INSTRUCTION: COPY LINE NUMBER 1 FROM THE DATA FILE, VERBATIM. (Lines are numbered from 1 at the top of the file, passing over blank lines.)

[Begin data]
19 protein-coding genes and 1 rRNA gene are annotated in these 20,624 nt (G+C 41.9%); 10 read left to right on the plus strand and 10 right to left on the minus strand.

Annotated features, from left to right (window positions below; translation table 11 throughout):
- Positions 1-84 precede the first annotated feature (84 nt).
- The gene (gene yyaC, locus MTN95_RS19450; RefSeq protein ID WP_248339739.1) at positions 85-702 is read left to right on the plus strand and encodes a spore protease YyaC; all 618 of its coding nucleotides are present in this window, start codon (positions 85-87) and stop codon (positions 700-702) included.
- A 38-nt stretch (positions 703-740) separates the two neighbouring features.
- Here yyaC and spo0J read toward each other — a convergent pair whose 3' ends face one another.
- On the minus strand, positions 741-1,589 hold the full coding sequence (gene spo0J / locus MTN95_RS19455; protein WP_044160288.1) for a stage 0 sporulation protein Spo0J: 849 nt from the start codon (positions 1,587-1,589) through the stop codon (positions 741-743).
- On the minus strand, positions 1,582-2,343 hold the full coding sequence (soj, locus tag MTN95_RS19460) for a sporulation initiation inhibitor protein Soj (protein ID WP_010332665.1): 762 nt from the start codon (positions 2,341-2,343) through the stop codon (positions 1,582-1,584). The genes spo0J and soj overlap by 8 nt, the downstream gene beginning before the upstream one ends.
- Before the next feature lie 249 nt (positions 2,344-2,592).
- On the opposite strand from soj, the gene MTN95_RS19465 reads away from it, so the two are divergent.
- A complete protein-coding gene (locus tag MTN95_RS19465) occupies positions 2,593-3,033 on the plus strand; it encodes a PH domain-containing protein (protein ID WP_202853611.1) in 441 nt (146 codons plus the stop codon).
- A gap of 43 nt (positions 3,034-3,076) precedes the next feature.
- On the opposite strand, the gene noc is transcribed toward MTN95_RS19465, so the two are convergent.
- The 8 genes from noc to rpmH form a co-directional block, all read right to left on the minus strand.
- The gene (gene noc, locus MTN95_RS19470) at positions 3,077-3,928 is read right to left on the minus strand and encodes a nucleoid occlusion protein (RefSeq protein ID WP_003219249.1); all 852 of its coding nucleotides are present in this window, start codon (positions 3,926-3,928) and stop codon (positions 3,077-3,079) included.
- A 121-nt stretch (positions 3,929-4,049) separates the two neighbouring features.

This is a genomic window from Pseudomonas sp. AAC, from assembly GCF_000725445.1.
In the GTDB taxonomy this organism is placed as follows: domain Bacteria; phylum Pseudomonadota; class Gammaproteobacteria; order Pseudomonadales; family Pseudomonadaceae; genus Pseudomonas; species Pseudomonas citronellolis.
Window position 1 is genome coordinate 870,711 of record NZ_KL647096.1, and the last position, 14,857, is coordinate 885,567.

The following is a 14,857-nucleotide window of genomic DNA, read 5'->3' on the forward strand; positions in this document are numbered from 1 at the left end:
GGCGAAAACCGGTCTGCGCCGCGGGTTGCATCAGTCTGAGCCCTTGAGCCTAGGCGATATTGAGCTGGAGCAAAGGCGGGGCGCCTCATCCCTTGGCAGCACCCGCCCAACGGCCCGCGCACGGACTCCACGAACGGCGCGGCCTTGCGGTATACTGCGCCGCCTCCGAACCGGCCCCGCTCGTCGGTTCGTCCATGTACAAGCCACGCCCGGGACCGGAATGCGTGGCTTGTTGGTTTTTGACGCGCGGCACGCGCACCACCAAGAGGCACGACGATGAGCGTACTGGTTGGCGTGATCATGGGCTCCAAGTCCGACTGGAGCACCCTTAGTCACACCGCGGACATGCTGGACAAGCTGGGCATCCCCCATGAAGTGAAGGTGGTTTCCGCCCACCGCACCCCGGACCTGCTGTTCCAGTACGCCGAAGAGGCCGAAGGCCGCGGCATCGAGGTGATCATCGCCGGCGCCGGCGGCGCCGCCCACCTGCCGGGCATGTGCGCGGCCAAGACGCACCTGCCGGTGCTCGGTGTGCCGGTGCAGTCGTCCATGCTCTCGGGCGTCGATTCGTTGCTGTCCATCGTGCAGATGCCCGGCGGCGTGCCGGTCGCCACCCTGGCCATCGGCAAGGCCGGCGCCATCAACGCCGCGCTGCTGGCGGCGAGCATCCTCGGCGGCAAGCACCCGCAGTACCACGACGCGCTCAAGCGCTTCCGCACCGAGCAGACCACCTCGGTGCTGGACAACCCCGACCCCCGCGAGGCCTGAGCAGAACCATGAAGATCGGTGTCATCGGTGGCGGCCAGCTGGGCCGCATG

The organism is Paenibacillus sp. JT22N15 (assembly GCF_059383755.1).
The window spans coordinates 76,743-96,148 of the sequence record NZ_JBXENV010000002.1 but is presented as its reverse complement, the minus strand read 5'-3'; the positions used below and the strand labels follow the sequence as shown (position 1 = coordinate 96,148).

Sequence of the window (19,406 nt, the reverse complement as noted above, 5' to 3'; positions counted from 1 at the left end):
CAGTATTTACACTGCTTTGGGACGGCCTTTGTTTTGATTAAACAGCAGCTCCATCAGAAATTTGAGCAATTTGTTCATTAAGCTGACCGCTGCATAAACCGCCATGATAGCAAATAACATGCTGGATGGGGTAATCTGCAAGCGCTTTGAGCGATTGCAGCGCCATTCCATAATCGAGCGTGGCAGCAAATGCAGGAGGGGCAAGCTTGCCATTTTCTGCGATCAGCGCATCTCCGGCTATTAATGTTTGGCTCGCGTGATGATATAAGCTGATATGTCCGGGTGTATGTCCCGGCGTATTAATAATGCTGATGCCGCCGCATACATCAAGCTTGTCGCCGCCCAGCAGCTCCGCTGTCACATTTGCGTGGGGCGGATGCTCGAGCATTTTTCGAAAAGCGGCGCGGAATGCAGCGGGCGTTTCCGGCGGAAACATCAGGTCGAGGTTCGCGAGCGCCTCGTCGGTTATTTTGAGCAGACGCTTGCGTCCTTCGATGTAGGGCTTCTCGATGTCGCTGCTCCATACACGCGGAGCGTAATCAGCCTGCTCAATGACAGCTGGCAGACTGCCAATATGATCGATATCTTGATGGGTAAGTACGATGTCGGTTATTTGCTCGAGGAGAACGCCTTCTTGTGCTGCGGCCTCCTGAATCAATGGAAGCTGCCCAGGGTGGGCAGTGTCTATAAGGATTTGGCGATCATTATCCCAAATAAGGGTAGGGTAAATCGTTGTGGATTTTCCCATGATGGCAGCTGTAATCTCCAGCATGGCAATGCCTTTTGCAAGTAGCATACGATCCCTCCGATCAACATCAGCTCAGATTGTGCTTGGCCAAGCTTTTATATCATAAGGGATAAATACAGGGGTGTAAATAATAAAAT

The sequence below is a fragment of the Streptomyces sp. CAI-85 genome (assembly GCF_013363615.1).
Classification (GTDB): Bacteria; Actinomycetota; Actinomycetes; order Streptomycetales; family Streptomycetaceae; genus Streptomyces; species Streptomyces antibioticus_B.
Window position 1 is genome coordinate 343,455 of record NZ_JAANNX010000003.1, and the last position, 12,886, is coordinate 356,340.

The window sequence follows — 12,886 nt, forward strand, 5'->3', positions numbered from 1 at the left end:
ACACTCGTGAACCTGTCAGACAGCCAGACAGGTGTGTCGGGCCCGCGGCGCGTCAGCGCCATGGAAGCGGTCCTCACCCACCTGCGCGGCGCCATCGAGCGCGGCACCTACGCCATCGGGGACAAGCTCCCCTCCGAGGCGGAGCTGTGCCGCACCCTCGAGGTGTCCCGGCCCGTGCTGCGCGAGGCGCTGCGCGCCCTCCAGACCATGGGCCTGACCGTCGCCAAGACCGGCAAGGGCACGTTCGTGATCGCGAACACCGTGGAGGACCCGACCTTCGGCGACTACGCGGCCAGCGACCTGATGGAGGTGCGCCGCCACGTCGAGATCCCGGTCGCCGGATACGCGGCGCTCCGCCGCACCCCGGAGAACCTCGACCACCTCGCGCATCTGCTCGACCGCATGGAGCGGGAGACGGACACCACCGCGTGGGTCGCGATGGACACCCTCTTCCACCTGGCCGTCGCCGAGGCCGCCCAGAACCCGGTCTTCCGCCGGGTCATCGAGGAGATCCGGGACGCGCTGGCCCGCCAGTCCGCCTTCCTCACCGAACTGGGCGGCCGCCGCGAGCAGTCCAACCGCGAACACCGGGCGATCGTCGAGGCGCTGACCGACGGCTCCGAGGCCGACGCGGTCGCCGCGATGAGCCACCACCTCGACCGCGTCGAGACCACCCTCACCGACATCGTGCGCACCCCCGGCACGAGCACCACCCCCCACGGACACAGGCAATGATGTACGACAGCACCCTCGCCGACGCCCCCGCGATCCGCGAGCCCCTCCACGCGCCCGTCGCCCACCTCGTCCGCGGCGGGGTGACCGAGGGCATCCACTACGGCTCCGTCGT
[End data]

19 protein-coding genes and 1 rRNA gene are annotated in these 20,624 nt (G+C 41.9%); 10 read left to right on the plus strand and 10 right to left on the minus strand.